Hail Holy Queen, Hail Our Life, Our Sweetness and Our Hope!
Memorial of the Queenship of the Blessed Virgin Mary
What a beautiful salutation to call upon Our Most Blessed Mother! One may be tempted to think that these words are an exaggerated expression of piety as they apply also to her Son, whose sacrifice on the Cross obtained our Redemption.
However, God’s Redemption began not with an imposition upon an unworthy humanity, but through the free gift of a woman’s fiat that first opened the door of heaven to bring down the Second Person of the Most Holy Trinity. This is why St. Bernard, and the Church throughout the ages echoing his words, refers to Mary as the “cause of our salvation”, for she is the instrument through which God entrusted His plan of Redemption to enter into the world – just as it was through Eve that Original Sin passed on from Adam to every generation.
From the moment of her fiat to the Angel, Mary was inseparably bound up in God’s work of Redemption, both in its accomplishment and in the distribution of its merits. And she exercises these roles as the New Eve, acting as both Spouse of the New Adam (Jesus Christ) and His Mother. Her motherhood extends over both His earthly life, and in His Mystical Life prolonged in the Church – as Jesus made crystal clear on Calvary.
And as the mother of the King, she assumed a powerful role in the administering of His Kingdom – the distribution of graces which flow from the pierced Sacred Heart of Jesus to a world in desperate need of His Divine Mercy. So powerful and vast is her jurisdiction (as one might call it), that Jesus has entrusted to her the entire treasury of His graces. This is why the Church has called Mary the Dispensatrix and Mediatrix of all graces; for just as God found her worthy to be the woman in whom and through whom He would bring grace upon the world via the Incarnation and Redemption, so also does He continue His perfect way when He distributes the merits of the Redemption, through Mary. The Church has hailed this singular prerogative of Mary from the earliest days of Christianity. In his encyclical Ubi Primum (1849) Blessed Pius IX summarizes the Church’s belief of this truth by making the famous teaching of St. Bernard that of the papal magisterium when he says:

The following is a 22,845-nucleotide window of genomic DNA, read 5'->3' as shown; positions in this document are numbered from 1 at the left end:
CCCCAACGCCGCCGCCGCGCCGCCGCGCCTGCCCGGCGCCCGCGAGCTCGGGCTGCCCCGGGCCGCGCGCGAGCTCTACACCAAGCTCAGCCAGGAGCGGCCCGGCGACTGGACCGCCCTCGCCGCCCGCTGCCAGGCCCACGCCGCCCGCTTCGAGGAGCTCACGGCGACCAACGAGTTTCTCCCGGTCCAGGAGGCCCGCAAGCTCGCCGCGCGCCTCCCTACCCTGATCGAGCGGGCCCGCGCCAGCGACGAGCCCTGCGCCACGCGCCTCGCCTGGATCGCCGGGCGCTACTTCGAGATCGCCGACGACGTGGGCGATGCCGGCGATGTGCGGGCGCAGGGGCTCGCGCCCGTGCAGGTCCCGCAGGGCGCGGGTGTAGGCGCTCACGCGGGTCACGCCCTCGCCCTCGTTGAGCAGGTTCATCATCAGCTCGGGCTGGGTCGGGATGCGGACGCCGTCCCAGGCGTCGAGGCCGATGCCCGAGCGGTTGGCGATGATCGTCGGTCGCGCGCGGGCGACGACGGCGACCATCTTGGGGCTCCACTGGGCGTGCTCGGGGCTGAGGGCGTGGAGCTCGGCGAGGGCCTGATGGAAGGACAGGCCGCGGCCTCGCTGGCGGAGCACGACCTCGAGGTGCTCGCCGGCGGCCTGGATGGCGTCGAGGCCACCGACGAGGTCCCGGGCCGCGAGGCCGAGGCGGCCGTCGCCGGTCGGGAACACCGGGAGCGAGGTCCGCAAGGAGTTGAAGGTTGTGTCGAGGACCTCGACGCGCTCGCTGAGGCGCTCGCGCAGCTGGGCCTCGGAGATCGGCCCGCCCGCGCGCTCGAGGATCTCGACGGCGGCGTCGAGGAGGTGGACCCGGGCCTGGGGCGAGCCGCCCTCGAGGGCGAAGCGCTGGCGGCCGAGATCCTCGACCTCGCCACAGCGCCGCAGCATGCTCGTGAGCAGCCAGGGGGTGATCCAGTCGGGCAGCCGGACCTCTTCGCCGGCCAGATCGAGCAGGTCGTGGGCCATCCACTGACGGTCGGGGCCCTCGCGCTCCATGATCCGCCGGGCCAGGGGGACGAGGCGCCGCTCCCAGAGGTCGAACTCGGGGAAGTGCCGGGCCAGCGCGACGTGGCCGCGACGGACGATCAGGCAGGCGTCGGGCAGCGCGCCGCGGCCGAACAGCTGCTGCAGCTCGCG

The foundation of all our confidence . . . is found in the Blessed Virgin Mary. For, God has committed to Mary the treasury of all good things, in order that everyone may know that through her are obtained every hope, every grace, and all salvation. For this is His will, that we obtain everything through Mary [St. Bernard, In Nativit. S. Mariae de Aquaeduct].
With these words, Blessed Pius IX provides a concise commentary on the first line of the Hail, Holy Queen highlighting why she is “our life, our sweetness and our hope.” At the same time he was launching the Church into the extraordinary Marian age in which we are living. An age in which we have seen the power of Mary’s Queenship over the cosmos as she demonstrated in Fatima on October 13, 1917 when she made the sun “her play thing,” as Venerable Fulton Sheen described it, before thousands of observers.